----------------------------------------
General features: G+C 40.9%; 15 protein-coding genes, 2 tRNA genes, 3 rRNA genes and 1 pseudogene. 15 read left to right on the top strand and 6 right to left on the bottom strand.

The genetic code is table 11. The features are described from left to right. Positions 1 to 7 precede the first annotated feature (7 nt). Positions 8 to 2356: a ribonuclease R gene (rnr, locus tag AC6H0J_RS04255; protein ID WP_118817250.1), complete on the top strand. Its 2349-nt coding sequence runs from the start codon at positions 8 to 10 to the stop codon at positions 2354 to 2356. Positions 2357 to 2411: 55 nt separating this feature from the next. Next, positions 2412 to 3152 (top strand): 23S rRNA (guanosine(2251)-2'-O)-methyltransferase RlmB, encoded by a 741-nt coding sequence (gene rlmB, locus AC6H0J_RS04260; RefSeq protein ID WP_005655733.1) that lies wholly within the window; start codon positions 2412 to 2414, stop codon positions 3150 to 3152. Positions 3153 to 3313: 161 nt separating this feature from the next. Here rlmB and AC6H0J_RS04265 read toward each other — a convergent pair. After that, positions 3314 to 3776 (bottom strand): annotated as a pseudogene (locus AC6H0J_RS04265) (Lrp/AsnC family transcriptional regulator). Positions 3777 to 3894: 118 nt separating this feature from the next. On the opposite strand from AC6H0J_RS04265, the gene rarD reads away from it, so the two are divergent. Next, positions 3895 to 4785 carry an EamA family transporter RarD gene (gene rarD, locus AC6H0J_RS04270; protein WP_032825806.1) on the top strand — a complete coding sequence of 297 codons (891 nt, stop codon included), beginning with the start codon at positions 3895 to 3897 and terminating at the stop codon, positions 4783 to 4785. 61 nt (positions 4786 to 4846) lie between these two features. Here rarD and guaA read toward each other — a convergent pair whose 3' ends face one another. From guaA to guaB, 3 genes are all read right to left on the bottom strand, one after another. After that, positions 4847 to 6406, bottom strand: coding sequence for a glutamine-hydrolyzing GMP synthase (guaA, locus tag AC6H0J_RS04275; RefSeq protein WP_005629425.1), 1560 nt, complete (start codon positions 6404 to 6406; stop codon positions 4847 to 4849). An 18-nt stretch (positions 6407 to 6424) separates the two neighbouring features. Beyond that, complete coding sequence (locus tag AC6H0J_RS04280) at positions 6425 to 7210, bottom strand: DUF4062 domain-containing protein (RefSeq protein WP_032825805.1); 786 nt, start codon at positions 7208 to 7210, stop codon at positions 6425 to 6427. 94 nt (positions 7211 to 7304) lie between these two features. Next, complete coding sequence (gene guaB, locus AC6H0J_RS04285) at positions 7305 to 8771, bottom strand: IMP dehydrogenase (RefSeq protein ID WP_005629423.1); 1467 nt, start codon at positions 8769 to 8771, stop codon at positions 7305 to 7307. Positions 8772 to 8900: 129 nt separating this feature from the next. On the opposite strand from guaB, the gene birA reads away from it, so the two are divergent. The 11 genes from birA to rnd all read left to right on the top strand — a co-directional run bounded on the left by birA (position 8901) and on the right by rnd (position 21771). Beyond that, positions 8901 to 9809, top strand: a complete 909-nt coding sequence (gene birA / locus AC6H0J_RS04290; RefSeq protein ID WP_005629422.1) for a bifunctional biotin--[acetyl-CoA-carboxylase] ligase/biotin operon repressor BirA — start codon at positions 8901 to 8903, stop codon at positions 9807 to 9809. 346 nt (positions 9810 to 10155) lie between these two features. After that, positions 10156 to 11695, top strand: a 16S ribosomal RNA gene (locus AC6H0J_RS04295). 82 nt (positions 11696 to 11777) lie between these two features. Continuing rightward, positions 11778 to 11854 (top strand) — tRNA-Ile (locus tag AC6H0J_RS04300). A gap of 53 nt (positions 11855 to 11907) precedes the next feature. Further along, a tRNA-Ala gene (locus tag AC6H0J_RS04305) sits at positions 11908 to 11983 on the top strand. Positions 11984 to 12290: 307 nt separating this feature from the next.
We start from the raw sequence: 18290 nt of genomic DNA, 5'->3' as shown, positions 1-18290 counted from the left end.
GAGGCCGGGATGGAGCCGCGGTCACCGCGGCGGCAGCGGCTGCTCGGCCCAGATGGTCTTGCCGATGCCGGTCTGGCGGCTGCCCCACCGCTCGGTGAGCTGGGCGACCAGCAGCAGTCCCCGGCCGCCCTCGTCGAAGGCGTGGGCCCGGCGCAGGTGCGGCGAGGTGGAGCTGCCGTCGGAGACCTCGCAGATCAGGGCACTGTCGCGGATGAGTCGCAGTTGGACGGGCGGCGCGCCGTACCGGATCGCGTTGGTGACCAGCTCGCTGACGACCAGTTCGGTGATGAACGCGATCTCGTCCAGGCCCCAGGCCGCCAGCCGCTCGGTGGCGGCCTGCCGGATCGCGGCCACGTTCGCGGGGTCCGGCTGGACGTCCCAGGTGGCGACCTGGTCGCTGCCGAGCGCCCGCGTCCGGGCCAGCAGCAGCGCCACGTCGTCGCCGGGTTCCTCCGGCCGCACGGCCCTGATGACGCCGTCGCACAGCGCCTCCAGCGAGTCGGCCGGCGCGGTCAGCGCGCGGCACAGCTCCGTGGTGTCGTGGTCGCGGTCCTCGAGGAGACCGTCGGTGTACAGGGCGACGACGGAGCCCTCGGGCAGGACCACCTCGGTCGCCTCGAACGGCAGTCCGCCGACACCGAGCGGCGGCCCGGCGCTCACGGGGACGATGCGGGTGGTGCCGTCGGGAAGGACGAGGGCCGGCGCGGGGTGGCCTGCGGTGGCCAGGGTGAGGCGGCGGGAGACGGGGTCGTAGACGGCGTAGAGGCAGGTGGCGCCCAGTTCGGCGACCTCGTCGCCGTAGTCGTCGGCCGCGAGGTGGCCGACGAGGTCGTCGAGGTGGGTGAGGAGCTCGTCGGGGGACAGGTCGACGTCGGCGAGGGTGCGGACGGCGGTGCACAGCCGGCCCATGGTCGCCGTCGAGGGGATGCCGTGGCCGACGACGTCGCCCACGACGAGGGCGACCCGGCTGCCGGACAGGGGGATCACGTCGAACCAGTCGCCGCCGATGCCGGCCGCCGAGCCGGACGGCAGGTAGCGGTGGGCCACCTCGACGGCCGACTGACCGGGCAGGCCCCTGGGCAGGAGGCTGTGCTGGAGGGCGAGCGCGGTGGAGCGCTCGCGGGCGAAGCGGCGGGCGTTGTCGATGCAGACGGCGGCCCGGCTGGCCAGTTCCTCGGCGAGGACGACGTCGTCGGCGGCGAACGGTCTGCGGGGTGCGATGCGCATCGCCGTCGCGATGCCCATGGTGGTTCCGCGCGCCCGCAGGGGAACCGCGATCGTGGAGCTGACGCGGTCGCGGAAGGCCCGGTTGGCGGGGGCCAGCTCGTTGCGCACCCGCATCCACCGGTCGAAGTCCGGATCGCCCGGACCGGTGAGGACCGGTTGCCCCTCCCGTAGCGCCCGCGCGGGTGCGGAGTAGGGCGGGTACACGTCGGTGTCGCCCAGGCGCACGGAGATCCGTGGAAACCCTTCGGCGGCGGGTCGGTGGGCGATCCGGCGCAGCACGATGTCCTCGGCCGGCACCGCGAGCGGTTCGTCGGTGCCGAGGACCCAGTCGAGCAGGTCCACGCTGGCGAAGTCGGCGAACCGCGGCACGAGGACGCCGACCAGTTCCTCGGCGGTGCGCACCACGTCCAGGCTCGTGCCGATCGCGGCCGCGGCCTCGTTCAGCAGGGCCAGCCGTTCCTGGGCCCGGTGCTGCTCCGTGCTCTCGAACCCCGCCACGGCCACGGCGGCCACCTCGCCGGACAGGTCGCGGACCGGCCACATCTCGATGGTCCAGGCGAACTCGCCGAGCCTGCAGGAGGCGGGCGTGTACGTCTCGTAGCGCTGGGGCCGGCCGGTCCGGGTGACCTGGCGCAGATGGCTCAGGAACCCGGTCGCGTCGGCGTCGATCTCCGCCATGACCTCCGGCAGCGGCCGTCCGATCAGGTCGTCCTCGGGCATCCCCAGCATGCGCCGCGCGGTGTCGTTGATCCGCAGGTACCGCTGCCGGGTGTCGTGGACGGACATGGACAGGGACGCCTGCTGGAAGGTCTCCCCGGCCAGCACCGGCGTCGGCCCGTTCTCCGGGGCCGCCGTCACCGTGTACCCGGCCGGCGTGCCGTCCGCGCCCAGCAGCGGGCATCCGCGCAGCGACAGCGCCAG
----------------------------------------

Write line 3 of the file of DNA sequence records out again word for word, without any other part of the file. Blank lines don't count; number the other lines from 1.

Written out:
We start from the raw sequence: 18290 nt of genomic DNA, 5'->3' as shown, positions 1-18290 counted from the left end.